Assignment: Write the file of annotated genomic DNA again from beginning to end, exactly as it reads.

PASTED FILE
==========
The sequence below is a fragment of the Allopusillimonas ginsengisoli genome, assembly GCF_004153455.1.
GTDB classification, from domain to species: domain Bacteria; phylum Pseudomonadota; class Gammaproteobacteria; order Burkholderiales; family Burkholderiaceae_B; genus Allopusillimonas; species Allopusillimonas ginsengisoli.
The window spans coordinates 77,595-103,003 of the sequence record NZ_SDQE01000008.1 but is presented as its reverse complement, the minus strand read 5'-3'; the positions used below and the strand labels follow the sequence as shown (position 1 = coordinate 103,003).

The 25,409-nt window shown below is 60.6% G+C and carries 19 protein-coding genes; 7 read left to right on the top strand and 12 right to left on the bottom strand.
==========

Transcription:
The sequence below is a fragment of the Allopusillimonas ginsengisoli genome, assembly GCF_004153455.1.
GTDB classification, from domain to species: domain Bacteria; phylum Pseudomonadota; class Gammaproteobacteria; order Burkholderiales; family Burkholderiaceae_B; genus Allopusillimonas; species Allopusillimonas ginsengisoli.
The window spans coordinates 77,595-103,003 of the sequence record NZ_SDQE01000008.1 but is presented as its reverse complement, the minus strand read 5'-3'; the positions used below and the strand labels follow the sequence as shown (position 1 = coordinate 103,003).

The 25,409-nt window shown below is 60.6% G+C and carries 19 protein-coding genes; 7 read left to right on the top strand and 12 right to left on the bottom strand.